The issue of Iraq overshadowed all other questions, despite the increasingly desperate efforts of the Democratic Party establishment and Lieberman himself to prevent the primary from becoming a referendum on the war. Dozens of top Democratic Party officeholders and leaders, including former president Bill Clinton and numerous senators and congressmen, urged Connecticut voters to put their feelings about the war to one side and vote for Lieberman despite his pro-war record. They made this peculiar appeal because it is increasingly impossible to make a public defense of the war before any but a definitively right-wing audience.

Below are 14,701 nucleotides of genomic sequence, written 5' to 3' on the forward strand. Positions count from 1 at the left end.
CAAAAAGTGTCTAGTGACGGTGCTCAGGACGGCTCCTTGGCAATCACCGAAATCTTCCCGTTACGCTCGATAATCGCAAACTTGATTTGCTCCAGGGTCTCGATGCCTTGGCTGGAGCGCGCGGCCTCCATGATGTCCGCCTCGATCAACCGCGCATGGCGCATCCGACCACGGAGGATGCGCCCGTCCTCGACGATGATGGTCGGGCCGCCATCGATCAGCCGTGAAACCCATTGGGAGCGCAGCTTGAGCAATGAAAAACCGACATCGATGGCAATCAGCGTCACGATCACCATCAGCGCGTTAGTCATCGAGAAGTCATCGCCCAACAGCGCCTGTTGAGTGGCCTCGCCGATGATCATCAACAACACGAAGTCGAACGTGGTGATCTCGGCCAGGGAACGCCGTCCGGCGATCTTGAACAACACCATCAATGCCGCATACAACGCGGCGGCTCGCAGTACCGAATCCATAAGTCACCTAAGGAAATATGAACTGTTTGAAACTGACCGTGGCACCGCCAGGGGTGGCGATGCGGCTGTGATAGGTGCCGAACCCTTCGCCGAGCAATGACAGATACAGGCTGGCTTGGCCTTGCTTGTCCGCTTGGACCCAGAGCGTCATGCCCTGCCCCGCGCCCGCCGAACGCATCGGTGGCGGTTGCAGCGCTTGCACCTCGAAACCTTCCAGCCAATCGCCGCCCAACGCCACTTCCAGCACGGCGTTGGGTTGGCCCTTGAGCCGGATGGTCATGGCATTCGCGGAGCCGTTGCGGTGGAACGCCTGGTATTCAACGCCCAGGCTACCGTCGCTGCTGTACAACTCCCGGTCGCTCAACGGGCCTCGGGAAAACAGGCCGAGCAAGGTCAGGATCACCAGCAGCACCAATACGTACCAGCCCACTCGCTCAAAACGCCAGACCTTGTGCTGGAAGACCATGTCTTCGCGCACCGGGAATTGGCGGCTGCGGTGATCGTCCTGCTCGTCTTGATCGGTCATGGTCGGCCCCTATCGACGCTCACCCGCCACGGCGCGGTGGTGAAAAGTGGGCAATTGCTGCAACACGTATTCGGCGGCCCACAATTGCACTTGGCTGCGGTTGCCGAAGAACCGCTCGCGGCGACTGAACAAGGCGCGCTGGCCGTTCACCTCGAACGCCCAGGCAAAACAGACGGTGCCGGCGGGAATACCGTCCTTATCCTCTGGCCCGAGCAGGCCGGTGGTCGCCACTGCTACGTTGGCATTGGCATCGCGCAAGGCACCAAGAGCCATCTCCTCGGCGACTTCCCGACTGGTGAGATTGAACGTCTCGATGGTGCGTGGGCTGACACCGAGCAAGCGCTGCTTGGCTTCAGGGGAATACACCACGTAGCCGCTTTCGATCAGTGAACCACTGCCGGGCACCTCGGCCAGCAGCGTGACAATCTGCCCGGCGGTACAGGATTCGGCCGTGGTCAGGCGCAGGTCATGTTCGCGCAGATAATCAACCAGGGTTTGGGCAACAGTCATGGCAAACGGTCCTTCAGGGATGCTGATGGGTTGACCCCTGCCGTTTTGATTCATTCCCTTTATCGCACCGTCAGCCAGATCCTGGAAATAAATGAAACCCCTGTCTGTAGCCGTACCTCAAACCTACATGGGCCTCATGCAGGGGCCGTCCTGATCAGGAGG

Even Lieberman himself, in his final major speech, delivered August 6, admitted that it was futile to seek votes on the basis of his record on Iraq. He told an audience at a senior citizens’ center, “I understand that many Democrats in Connecticut disagree with me and are very angry about the war. I don’t think there is anything I can say to change your mind about whether we should have gone to war or when we should bring the troops home, and at this point I’m not going to insult you by trying.”
Despite the mass opposition to the Iraq war among working class voters in Connecticut, the bulk of the trade union bureaucracy gave its support to Lieberman in the primary. The Connecticut AFL-CIO convention endorsed Lieberman’s primary campaign in late June.
Even those who switched to Lamont did so not because of the war, but because of disagreements with Lieberman over other issues, particularly those which affected their specific economic interests, or over Lieberman’s support for trade pacts like NAFTA and CAFTA.